Take a look at some of the cases we have worked on in the past.
There are currently no closed megasites listed
The proposed works on the A11 is a real opportunity to deliver improvements to this road, and ensure that the wildlife of this special area is not harmed.
'Eco-towns' are supposed to be the bee's knees for green living and environmentally friendly design. That's good, but it doesn't make any sense to put 10,000 houses and all their associated infrastructure right next to one of England's finest wildlife sites.
A 10-20 turbine windfarm has been proposed for Slieve Beagh on land known to be important for hen harriers.
A proposal to construct a dual carriageway raises concerns for internationally important numbers of whooper swans.
We welcomed the decision of Scottish ministers to refuse a 14-turbine windfarm at Stacain, Argyll and Bute due to unacceptable effects on golden eagle but in April 2010 this decision was overturned and the public inquiry was re-opened.
Thousands of land use planning decisions across the Midlands can help wildlife, or damage it, every year. We strive to influence all of these in a positive way by helping to develop strong policies for wildlife in the East Midlands Regional Plan, which then guide local decisions.
A housing development that could have spelt disaster for the unique, wonderful and protected wildlife of Talbot Heath has been turned down by the Government.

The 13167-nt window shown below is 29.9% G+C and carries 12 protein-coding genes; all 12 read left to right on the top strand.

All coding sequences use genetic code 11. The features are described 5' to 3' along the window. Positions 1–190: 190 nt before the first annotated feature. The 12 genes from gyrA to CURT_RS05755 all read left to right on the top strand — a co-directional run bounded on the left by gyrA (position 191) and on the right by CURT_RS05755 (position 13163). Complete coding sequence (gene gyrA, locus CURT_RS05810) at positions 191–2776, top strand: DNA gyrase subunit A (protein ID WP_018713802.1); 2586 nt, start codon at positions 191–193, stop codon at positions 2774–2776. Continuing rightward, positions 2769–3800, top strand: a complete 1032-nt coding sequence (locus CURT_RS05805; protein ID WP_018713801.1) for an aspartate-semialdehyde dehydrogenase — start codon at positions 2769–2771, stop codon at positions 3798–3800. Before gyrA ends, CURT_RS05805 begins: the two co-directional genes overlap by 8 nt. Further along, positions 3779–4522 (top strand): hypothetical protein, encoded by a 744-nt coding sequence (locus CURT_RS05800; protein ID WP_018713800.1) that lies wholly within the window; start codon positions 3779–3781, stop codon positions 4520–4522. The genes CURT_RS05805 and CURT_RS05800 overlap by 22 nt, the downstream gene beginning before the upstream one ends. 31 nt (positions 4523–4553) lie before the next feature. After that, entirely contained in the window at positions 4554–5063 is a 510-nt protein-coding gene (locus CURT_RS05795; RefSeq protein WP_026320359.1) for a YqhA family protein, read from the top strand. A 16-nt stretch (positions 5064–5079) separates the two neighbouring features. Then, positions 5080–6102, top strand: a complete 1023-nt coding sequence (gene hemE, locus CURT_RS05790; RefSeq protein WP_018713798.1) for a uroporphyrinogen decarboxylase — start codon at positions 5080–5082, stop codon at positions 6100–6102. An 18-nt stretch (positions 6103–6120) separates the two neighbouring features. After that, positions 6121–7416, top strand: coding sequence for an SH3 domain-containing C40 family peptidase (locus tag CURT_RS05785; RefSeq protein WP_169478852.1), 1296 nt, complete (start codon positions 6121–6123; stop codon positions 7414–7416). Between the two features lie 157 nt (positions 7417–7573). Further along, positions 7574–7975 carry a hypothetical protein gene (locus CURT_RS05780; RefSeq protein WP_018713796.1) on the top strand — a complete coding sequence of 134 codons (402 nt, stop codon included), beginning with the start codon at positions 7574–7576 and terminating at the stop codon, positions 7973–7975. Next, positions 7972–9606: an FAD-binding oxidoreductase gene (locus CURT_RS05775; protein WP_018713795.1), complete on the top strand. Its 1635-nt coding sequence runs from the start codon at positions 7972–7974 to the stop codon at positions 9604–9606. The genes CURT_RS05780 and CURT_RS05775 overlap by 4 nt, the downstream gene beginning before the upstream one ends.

Black Law is an example of a large-scale windfarm that has delivered considerable habitat mitigation and enhancement.
We objected to proposals, which we considered to have an unacceptable impact on an important population of golden eagles and other breeding birds. We are pleased to report that the applicant, has withdrawn its application and dropped its interest in the site, citing predicted bird collision risk.
Plans for a golf course, resort and housing at Menie, Aberdeen have been consented although they will lead to very extensive damage to a protected sand dune system.
Although we objected to proposals, removing some turbines and providing data in a format which allows predicted impacts to be verified, has enabled us to drop our objection.
The windfarm planned for Waterhead Moor, in Ayrshire would have been so damaging to wildlife that we felt we must oppose it. The proposal involved more than 20 turbines right on top of an internationally important wildlife site for hen harriers.
The strategy will determine how flooding and water resources are managed for the next 100 years. We are disappointed that the Environment Agency (EA) has chosen an option which will not deliver the environmental benefits we were hoping for. We are now looking for ways to work more closely with EA and local land managers to see if there are other ways to achieve these benefits.
We are pleased to report that planning permission for two turbines that could have potentially impacted on the Firth of Forth has been refused.
We were initially worried that a proposed wind farm in Highland might affect breeding common scoters. Conditions attached to the granting of planning consent have dispelled our concerns.
SSE gained consent from the Scottish Government for a 33-turbine windfarm here and construction has started. RSPB Scotland has maintained its objection to this development. We have stressed that it is critical that the impacts of Strathy North are properly monitored and robust measures to minimise adverse impacts on the environment are implemented.